"A small story worth reading"
Dante's Divine Comedy is considered to be not only the most important epic poem in Italian literature, but also one of the greatest poems ever written. It consists of 100 cantos, and (after an introductory canto) they are divided into three sections. Each section is 33 cantos in length, and they describe how Dante and a guide travel through Inferno, Purgatorio, and Paradiso.
Continuing where Thus Spoke Zarathustra left off, Nietzsche's controversial work Beyond Good and Evil is one of the most influential philosophical texts of the 19th century and one of the most controversial works of ideology ever written. Attacking the notion of morality as nothing more than institutionalised weakness, Nietzsche criticises past philosophers for their unquestioning acceptance of moral precepts. Nietzsche tried to formulate what he called "the philosophy of the future".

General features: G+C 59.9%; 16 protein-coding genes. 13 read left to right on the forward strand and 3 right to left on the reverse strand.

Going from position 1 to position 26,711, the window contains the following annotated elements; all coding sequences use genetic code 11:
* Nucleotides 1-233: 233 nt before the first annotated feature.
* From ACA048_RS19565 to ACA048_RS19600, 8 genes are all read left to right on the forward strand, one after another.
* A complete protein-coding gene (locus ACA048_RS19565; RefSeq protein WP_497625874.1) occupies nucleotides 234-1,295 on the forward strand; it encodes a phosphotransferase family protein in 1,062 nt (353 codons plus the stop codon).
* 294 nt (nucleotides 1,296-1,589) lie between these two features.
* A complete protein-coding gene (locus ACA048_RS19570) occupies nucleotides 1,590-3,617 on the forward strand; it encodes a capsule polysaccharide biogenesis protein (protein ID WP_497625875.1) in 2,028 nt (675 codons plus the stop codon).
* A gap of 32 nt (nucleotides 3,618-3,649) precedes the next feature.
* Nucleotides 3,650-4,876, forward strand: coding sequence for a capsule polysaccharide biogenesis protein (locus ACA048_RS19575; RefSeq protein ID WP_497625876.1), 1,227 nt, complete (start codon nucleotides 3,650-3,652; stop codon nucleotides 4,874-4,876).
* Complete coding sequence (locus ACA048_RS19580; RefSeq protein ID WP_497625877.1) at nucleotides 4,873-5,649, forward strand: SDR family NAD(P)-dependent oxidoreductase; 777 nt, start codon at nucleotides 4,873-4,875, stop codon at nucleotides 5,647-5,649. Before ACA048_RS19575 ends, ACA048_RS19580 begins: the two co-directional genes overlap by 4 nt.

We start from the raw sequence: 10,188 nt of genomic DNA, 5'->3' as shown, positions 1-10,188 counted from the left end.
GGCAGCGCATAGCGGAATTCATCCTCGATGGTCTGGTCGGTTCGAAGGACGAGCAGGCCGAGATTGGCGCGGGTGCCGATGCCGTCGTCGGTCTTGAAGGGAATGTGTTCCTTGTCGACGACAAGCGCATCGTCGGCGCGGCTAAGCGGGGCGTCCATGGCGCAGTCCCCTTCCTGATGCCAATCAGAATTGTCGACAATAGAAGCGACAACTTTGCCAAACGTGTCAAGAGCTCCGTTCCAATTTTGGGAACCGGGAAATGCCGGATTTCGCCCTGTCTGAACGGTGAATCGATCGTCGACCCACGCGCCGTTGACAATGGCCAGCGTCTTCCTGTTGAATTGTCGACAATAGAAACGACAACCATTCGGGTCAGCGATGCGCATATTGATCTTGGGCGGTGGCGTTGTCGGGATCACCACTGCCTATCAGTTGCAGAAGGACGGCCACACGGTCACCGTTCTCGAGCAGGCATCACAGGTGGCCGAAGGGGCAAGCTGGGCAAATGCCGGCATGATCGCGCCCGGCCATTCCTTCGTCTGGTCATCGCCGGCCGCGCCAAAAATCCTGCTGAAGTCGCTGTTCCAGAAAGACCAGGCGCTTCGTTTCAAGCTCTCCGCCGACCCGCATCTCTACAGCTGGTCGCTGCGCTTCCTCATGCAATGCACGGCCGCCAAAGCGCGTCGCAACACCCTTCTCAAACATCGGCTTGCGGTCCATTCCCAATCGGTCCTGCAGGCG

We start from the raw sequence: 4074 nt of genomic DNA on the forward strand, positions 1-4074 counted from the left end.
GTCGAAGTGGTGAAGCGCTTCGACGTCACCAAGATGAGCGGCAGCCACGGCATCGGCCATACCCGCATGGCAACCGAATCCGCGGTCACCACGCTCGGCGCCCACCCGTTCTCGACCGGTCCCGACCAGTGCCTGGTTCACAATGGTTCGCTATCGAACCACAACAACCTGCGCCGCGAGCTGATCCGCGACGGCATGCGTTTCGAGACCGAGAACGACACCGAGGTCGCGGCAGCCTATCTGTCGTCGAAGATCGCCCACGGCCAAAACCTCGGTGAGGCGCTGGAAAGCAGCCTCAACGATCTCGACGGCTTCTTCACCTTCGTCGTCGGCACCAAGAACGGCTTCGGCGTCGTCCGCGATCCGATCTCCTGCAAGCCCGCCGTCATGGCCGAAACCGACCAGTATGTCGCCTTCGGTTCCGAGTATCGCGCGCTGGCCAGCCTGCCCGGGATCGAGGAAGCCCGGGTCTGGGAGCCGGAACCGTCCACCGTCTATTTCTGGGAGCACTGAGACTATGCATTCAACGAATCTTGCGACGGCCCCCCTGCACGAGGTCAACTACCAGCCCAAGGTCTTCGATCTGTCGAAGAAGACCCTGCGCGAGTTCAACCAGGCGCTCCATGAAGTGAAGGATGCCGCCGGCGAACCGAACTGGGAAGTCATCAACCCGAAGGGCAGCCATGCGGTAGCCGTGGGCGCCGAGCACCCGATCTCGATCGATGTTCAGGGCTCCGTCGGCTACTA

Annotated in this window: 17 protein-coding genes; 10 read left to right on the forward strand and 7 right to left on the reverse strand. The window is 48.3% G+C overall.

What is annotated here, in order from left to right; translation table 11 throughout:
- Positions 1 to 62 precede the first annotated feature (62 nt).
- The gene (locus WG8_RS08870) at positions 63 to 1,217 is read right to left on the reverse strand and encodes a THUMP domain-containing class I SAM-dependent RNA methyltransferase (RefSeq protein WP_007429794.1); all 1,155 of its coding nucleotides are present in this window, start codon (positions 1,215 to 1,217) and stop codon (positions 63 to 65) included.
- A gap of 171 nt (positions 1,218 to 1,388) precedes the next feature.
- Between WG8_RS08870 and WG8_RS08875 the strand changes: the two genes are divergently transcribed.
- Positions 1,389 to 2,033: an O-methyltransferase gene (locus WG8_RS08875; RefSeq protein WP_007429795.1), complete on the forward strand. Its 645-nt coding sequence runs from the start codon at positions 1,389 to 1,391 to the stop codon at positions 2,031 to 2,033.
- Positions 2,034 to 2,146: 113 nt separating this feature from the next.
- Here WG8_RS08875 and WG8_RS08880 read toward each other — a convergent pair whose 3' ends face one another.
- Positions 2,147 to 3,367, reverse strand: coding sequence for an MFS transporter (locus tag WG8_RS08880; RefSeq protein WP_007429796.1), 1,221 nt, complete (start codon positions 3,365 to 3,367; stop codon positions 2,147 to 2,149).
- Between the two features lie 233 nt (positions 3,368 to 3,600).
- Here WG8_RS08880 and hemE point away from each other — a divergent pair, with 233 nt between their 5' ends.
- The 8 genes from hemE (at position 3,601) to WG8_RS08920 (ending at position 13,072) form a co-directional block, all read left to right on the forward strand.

Swann's Way is the first of seven volumes in Remembrance of Things Past. It sets the scene with the narrator's memories being famously provoked by the taste of that little cake, the madeleine, accompanied by a cup of lime-flowered tea. It is an unmatched portrait of fin-de-siècle France.
"Life, A User's Manual"
'Lady B. stays to tea. (Mem.: Bread-and-butter too thick. Speak to Ethel.) We talk some more about bulbs, the Dutch School of Painting, our Vicar's wife, sciatica, and All Quiet on the Western Front. (Query: is it possible to cultivate the art of conversation when living in the country all the year round?)' If the question suggests a qualified answer, there is no doubt that the art of diary writing is alive and well and very, very funny in Devonshire in the 1920s. At least in the hands of E. M. Delafield.
"Excellent Reading of my favourite book."